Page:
HOLLYWOOD, Calif.--Tinseltown may be known for big stars and that famous sign on the hill, but when all is said and done, its real treasure is its movies. As in the actual film stock.
For years, the Academy of Motion Picture Arts and Sciences -- the folks behind the Oscars -- has made it its business to preserve tens of thousands of movies, and these days, it does so at the Pickford Center in Hollywood, an old TV studio.
Now, the Academy Film Archive keeps more than 76,000 titles locked away in cold storage in giant concrete vaults, safe from earthquakes and fire, all so future generations can be sure to enjoy watching the great -- and even not so great -- flicks this town has produced.
Films are archived on large sets of shelves in three cold-storage studios. Though there is no specific order the movies are stored in, they are all digitally coded, so archivists can find any title they want quickly. This is a stack of cans filled with multiple reels of a 70mm print of "Lawrence of Arabia."
A look down one of the many rows of archived films in the cold-storage vaults of the Academy Film Archive in Hollywood.
The famous gold statue, writ large, stands guard inside the Academy of Motion Picture Arts and Sciences' Pickford Center -- home to the Academy Film Archive -- in Hollywood.
A look through the grated floor of the second story of one of the vaults at films stored on the first floor.
On a shelf, a look at three different sizes of film stock in the archive's collection -- from left to right, 16 mm, 35 mm, and 70 mm.
A reel of the 1982 Jessica Lange film "Frances" is stored in what's known as a molecular sieve to protect it from the breakdown of acetic acid. The sieve sucks up the acid in a decomposition process.
Several reels of "2001: A Space Odyssey" sit on a shelf at the Academy Film Archive.
The Academy Film Archive stores films in cold-storage vaults at 50 degrees Fahrenheit and 25 percent relative humidity. Because of that, when it is necessary to remove reels for any reason, they must first be acclimatized before entering normal environmental conditions. As a result, they are stored in this interim area for 24 hours, covered by plastic in case a fire causes sprinklers to go of.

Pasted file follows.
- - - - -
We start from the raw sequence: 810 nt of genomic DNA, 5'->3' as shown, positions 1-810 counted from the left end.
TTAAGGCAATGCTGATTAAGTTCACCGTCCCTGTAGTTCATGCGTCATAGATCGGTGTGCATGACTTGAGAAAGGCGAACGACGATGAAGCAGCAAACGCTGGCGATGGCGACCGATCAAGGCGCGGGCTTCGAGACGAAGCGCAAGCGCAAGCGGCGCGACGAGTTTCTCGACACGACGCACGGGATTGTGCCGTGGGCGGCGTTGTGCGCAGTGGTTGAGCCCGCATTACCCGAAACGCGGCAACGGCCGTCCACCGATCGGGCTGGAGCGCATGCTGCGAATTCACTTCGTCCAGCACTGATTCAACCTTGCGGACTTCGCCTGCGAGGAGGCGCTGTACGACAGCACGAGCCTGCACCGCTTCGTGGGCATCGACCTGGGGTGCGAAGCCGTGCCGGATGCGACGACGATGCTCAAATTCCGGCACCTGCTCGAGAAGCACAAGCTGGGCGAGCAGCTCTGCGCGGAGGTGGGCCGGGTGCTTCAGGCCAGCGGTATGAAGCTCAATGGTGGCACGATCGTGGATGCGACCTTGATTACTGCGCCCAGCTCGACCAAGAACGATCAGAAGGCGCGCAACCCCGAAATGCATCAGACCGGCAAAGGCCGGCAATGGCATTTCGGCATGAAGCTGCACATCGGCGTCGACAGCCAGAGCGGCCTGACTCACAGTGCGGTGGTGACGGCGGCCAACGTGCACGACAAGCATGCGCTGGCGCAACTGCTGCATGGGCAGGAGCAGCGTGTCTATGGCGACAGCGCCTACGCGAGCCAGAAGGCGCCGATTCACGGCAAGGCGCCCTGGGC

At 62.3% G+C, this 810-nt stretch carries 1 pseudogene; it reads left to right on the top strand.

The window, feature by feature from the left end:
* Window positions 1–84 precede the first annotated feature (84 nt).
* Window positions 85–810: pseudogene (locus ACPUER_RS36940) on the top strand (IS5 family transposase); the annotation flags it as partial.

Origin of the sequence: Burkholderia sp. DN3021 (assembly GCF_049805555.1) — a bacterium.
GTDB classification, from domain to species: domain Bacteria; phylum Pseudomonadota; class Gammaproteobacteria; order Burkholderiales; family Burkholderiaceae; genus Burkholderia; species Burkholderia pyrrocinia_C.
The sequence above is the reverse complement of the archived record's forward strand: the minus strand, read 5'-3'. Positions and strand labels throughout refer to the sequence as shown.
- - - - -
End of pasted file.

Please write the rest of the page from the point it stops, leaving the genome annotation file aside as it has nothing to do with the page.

Because water is just as bad for film stock as is fire or smoke, there are no water pipes anywhere inside the vaults. Instead, the Academy utilizes a fire-supression system called Inergen, which instantly converts oxygen in the air to carbon dioxide. That leaves no fuel in the air for fire, but enough oxygen for someone inside the vaults to breathe long enough to escape.
The Academy keeps this phalanx of tanks in the basement of the building, always at the ready to completely fill a vault with Inergen in the case of a fire. However, two different sensors in the vault must both be triggered in order to release the material, to prevent against a costly false alarm.
Several reels of "It's a Wonderful Life" sit in cans in the archives.
Several reels of "Spider-Man" sit in plastic cans on a shelf in the archive.
Academy Film Archive director Michael Pogorzelski explains the preservation system inside one of the vaults.
It's been more than half a century since films were made using nitrate stock, but there are still countless movies in existence that used the unstable material. Nitrate stock is highly flammable and burns uncontrollably if it ignites. But it is also can start to decompose, and once it does so, the only way to stop it is to cut out the ruined elements, which meld into what is called a "hockey puck," as seen here.
A side-by-side look at two nitrate film reels -- a hockey puck that has had 700 feet of good film cut off it, and a normal-condition reel.
A very old and rusty nitrate film reel can.
A stack of nitrate film reel cans on a table inside the office where archivists work with the highly flammable material.
The Academy Film Archive also keeps thousands of film titles on various types of video tape. This is a look at some of the many different kinds of video tape in its collection: (right to left) a circa-1986 D1 and ending with an HDCam SR.
This is a copy of "Bridge over the River Kwai" on a Capacitance Electronic disc, a precursor to the laser disc that never made it because its creators took too long to get it to market.
A cart full of various playback decks used when someone needs to watch old video tape. The Academy Film Archive tries to keep a complete set of these machines, as well as others from which to take parts, to ensure that it will continue to be able to play back any tape in its collection.